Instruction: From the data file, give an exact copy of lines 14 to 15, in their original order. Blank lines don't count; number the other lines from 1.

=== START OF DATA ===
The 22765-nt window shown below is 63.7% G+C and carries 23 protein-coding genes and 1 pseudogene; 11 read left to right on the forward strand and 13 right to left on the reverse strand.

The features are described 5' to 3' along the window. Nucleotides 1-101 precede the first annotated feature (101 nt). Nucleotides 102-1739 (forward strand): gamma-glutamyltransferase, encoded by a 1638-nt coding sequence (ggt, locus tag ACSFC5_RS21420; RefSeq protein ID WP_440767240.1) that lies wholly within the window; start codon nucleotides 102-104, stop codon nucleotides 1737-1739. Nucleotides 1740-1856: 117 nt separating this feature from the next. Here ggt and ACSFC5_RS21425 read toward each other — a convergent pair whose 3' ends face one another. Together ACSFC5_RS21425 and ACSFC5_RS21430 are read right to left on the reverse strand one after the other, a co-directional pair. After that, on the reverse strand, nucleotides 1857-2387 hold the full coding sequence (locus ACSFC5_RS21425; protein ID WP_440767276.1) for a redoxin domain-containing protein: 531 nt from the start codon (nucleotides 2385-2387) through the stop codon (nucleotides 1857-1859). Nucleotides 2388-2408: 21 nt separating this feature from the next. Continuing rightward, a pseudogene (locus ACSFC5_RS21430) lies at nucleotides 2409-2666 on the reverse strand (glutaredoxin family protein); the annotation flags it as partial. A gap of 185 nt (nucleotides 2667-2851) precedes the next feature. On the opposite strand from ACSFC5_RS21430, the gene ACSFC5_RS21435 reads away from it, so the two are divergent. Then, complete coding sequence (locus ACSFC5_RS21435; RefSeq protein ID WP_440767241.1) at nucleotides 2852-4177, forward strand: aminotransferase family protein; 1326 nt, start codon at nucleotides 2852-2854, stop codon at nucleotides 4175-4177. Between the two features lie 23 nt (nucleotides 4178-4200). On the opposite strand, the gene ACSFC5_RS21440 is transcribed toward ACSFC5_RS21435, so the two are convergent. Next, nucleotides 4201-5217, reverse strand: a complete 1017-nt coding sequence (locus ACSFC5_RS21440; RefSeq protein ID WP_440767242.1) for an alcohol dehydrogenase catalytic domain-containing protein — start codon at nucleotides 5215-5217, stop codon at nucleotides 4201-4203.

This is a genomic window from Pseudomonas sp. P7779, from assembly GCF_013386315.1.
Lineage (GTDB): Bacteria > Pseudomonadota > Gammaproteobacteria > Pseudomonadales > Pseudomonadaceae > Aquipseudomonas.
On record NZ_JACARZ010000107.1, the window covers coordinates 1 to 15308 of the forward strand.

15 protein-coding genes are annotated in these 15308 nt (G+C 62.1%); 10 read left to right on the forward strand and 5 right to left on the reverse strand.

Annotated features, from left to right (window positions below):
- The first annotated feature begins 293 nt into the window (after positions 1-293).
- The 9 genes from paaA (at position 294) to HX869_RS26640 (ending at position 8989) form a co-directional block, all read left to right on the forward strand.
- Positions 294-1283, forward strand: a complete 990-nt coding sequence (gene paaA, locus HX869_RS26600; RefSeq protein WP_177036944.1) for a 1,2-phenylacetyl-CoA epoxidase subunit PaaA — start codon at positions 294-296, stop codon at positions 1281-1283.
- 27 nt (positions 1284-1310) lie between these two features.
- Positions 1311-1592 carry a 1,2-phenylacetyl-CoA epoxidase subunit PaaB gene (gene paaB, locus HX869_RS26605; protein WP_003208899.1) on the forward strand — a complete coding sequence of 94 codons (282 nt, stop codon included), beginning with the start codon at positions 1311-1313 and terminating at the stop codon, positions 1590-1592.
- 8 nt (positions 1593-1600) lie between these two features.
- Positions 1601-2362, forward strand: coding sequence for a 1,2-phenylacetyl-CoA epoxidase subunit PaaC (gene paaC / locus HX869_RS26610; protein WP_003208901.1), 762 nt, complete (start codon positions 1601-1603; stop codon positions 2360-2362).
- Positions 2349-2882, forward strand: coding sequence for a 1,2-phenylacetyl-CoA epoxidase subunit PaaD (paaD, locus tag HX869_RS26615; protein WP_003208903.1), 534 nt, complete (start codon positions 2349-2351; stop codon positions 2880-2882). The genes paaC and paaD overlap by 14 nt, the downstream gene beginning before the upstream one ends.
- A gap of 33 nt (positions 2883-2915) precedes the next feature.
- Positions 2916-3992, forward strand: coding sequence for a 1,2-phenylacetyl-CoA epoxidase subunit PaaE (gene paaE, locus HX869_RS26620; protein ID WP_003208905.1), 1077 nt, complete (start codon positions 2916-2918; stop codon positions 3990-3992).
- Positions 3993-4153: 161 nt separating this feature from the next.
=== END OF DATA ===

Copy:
- Positions 1601-2362, forward strand: coding sequence for a 1,2-phenylacetyl-CoA epoxidase subunit PaaC (gene paaC / locus HX869_RS26610; protein WP_003208901.1), 762 nt, complete (start codon positions 1601-1603; stop codon positions 2360-2362).
- Positions 2349-2882, forward strand: coding sequence for a 1,2-phenylacetyl-CoA epoxidase subunit PaaD (paaD, locus tag HX869_RS26615; protein WP_003208903.1), 534 nt, complete (start codon positions 2349-2351; stop codon positions 2880-2882). The genes paaC and paaD overlap by 14 nt, the downstream gene beginning before the upstream one ends.